Thursday, 8 March 2012

Snared Badger Release.

I released this snared badger sow last night on pasture near her home on the A170 near Lockton.

These descriptive pictures give a flavour of how badgers caught in snares react, they were taken by RSPCA Ins Geoff Edmond who went out to collect her. He took her to vet Mike Jones at Battleflatts Vets Stamford Bridge ,York. He cut off the snare and put her on a course of antibiotics.

This first photograph shows how a badger tries desperately to get away from the tight thin wire cutting into its flesh.
She had dug and scratched and tried her damnest to move away and get away from the wire fastening her to the fence. Badgers are strong and determined and she will have given it her all to no avail.

 Here is the pressure necrosis wound on her neck. The snare tightens and cuts off the blood supply to the skin directly below the wire. After 4 to 6 days this wound opens like a pusy zip where the skin has died . It is almost impossible to bathe these wounds without the paitent. So she was filled with antibiotic injected every other day. She was given a warm heat lamp plenty of food and water and peace and quiet.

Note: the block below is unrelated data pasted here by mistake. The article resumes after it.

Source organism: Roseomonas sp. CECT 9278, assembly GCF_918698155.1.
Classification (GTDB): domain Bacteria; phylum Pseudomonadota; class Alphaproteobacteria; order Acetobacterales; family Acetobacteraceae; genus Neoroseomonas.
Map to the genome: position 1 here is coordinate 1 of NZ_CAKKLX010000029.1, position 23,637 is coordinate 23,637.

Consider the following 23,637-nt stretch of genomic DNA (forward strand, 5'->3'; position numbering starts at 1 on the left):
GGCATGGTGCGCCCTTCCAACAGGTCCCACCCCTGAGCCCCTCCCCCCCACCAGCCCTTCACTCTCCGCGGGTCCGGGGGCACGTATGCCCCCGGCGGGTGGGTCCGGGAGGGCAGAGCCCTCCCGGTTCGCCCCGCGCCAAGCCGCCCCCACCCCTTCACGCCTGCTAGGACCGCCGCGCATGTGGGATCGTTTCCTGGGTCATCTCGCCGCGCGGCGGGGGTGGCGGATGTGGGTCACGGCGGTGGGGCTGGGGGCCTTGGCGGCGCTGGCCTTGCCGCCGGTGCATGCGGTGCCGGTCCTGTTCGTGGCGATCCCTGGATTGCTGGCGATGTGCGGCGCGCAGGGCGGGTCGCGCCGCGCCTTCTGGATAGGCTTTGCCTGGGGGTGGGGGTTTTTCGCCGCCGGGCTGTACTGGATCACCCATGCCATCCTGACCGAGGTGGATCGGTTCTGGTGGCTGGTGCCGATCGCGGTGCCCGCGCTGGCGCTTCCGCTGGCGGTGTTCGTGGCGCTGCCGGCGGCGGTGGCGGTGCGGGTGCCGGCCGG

Here she is hiding in a short barrel which is really useful when rehabbing badgers. She hides in the barrel head first and her fine ample backside sticks out at the back. It is then possible to inject the drugs needed. If you're quick and carefull the badger finds it difficult to swing round and bite from this position. This not for the beginner !
She faired well and was good and tolerated the rehab with good grace.
She boxed well and was released in the moonlight back to her home territory.

It is illegal to set a snare to catch a badger. It should be illegal to set a snare to catch a fox for they suffer just the same in this antiquated method of control.

1 comment:

  1. So pleased she recovered and you were able to release her - how do we help to stop snaring?